Let’s talk about Brock: why 20 minutes really mattered

Photo courtesy of Anton Bielousov

By Madeleine Orona Burgos

After spending only three months in jail, Brock Turner was released early from prison  Sept. 2. Turner was found guilty of rape March 30 and while prosecutors argued that he receive six years in prison, the presiding Judge Aaron Persky sentenced him to only six months. The judge stated that such a punishment would have left a “severe impact” on Turner, and used his clean criminal record to state that he would not be a danger to others — even though he had already caused physical harm to another person. Turner’s father even wrote a letter that stated “20 minutes of action” should not ruin his son’s life. However, 20 minutes did more than just that. 20 minutes stole a sense of security away from another human being. 20 minutes made themselves look small, allowing a judge to play down an act of violence. 20 minutes contributed further to rape culture in America and around the globe.

     Turner’s sentence creates a horrifically low standard for legal action against sexual violence. It also forces us to address this issue in society as a whole. Prejudices like sex-shaming, sexism, and racism cloud our vision. Rape myths like, “she was asking for it” or “men love sex, they can’t be raped” that create dangerous behavior if left unaddressed. The usual response for people who have not gone through this is, “don’t make yourself a target.” But the scariest part of sexual violence is that there is no algorithm with which a predator picks a victim. There are no set guidelines that can truly preserve anyone’s safety entirely — unless we all start to fight back.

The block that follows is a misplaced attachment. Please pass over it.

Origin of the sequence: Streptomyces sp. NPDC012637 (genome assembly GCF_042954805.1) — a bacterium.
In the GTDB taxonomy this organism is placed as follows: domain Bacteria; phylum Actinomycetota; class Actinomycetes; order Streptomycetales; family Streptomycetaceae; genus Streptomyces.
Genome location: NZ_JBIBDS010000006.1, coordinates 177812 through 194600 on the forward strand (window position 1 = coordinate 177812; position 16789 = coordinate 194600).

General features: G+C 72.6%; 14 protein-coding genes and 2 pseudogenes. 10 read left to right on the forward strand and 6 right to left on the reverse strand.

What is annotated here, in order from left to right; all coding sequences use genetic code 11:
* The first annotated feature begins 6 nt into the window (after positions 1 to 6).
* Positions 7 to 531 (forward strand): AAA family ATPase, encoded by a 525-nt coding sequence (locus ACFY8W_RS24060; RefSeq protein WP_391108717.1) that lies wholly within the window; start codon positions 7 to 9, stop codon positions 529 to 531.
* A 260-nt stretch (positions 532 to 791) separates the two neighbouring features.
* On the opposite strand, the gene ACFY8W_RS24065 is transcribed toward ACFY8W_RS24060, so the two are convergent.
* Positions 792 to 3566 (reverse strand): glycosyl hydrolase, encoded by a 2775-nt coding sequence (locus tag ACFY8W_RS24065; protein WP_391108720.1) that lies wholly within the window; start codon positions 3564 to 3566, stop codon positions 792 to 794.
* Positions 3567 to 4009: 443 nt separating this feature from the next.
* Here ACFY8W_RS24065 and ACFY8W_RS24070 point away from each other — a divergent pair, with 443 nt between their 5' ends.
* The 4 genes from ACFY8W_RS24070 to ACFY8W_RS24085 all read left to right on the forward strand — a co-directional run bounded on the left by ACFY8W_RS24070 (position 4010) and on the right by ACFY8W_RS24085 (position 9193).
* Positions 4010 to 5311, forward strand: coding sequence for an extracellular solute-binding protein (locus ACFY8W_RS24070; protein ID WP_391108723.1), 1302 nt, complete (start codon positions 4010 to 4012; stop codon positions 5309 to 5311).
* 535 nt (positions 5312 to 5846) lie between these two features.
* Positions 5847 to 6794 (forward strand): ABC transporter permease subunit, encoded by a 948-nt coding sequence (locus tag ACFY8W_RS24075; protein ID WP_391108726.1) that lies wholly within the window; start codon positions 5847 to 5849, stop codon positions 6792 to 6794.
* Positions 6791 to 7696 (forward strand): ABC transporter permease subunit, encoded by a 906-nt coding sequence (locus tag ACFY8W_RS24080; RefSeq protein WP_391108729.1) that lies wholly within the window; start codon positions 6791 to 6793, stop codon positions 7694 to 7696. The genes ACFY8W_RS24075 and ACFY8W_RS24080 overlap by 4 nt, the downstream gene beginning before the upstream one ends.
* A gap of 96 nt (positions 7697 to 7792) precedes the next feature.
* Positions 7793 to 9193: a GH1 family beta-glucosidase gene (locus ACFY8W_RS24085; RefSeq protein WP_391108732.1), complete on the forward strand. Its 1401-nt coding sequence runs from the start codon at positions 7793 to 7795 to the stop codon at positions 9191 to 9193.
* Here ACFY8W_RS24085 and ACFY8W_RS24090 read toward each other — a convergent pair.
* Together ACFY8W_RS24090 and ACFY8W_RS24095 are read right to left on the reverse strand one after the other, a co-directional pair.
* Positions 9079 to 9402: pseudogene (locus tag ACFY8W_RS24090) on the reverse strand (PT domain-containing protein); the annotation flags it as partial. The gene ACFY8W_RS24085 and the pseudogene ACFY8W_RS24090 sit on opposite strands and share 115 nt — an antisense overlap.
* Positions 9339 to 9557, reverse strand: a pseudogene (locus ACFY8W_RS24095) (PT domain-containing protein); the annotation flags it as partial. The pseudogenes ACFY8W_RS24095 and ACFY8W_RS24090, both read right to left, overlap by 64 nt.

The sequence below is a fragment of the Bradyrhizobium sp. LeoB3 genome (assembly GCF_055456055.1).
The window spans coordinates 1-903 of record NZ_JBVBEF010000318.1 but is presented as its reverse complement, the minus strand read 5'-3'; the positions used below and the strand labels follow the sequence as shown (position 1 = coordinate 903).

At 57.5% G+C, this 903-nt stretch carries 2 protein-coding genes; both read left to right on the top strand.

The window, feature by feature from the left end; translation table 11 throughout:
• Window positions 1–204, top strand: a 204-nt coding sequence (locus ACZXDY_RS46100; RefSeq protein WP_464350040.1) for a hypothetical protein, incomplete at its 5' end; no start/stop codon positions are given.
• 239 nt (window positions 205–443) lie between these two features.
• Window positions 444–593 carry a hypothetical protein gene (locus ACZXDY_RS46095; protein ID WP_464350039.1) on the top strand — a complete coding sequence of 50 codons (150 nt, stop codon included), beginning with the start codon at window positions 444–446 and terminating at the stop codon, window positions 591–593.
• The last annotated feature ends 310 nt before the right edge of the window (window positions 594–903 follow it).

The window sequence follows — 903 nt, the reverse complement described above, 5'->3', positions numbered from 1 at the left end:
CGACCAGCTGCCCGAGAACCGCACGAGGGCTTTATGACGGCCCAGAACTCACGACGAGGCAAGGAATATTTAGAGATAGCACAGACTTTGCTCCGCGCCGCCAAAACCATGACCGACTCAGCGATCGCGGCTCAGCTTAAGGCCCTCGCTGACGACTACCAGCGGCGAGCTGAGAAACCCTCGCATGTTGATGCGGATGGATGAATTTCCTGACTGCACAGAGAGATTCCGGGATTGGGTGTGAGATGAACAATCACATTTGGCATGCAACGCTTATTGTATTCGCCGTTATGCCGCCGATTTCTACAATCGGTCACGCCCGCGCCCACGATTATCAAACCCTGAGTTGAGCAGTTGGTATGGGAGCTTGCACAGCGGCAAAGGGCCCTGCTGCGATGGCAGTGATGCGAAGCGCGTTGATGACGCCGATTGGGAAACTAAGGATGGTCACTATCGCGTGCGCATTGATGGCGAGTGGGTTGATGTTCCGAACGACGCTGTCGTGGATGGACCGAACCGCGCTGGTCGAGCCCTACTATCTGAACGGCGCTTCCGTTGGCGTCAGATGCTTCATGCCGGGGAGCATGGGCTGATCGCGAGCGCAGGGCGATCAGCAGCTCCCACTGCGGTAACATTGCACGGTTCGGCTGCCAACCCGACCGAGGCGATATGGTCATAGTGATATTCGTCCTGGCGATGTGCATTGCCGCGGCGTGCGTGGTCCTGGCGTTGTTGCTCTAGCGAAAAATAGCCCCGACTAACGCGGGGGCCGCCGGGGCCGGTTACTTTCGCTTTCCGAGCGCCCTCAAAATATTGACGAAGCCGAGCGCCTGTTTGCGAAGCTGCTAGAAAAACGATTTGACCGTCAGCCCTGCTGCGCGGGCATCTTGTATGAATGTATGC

“Fighting back” is not necessarily a call for violence, but it is all action which encompasses measures against sexual violence. Protests are often the most recognizable way to bring light to the subject as well as show society that all people not stand for pervasive sexual violence. In the wake of the Brock Turner case, his entire neighborhood stood on their lawns in protest of his release. One protester said, “We’re not going to live some happy, pleasant life. We’re never going to let him forget what he did.” While the words may sound cruel, it is a far cry from the verbal assaults many victims will face. While a rapist may hear it was not their fault, all a victim will hear is that it is theirs. It was their clothes, their behavior, their makeup, their sole presence in a certain place.

     But it isn’t. Rape is a rapist’s fault, not a victim’s. A person makes a conscious choice to harm another person, even when there is more education than ever on how to respect a person’s boundaries. It is not hard to understand when “no” means “no” and “yes” means “yes.” What is hard is constantly living in fear. What is hard is feeling powerless. What is hard is not being able to trust another person. What is hard is changing society for the better, but with work it can be done.

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